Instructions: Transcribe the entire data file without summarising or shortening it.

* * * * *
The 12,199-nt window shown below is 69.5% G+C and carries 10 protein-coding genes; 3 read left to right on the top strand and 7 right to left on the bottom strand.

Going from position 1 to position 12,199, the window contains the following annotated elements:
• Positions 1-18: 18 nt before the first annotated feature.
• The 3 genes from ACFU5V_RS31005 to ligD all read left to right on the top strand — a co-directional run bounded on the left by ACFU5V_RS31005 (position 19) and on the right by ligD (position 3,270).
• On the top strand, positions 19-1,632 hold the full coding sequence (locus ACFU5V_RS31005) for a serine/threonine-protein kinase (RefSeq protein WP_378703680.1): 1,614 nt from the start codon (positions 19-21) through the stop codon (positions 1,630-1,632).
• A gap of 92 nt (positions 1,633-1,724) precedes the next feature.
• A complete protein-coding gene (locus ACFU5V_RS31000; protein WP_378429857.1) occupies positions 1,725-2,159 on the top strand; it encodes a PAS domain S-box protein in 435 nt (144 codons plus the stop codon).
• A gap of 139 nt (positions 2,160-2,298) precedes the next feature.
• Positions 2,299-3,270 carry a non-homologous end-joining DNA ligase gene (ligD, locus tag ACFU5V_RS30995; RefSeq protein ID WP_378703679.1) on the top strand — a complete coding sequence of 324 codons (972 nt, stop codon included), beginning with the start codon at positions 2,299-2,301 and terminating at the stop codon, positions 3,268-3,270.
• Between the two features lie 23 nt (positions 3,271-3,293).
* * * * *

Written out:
The 12,199-nt window shown below is 69.5% G+C and carries 10 protein-coding genes; 3 read left to right on the top strand and 7 right to left on the bottom strand.

Going from position 1 to position 12,199, the window contains the following annotated elements:
• Positions 1-18: 18 nt before the first annotated feature.
• The 3 genes from ACFU5V_RS31005 to ligD all read left to right on the top strand — a co-directional run bounded on the left by ACFU5V_RS31005 (position 19) and on the right by ligD (position 3,270).
• On the top strand, positions 19-1,632 hold the full coding sequence (locus ACFU5V_RS31005) for a serine/threonine-protein kinase (RefSeq protein WP_378703680.1): 1,614 nt from the start codon (positions 19-21) through the stop codon (positions 1,630-1,632).
• A gap of 92 nt (positions 1,633-1,724) precedes the next feature.
• A complete protein-coding gene (locus ACFU5V_RS31000; protein WP_378429857.1) occupies positions 1,725-2,159 on the top strand; it encodes a PAS domain S-box protein in 435 nt (144 codons plus the stop codon).
• A gap of 139 nt (positions 2,160-2,298) precedes the next feature.
• Positions 2,299-3,270 carry a non-homologous end-joining DNA ligase gene (ligD, locus tag ACFU5V_RS30995; RefSeq protein ID WP_378703679.1) on the top strand — a complete coding sequence of 324 codons (972 nt, stop codon included), beginning with the start codon at positions 2,299-2,301 and terminating at the stop codon, positions 3,268-3,270.
• Between the two features lie 23 nt (positions 3,271-3,293).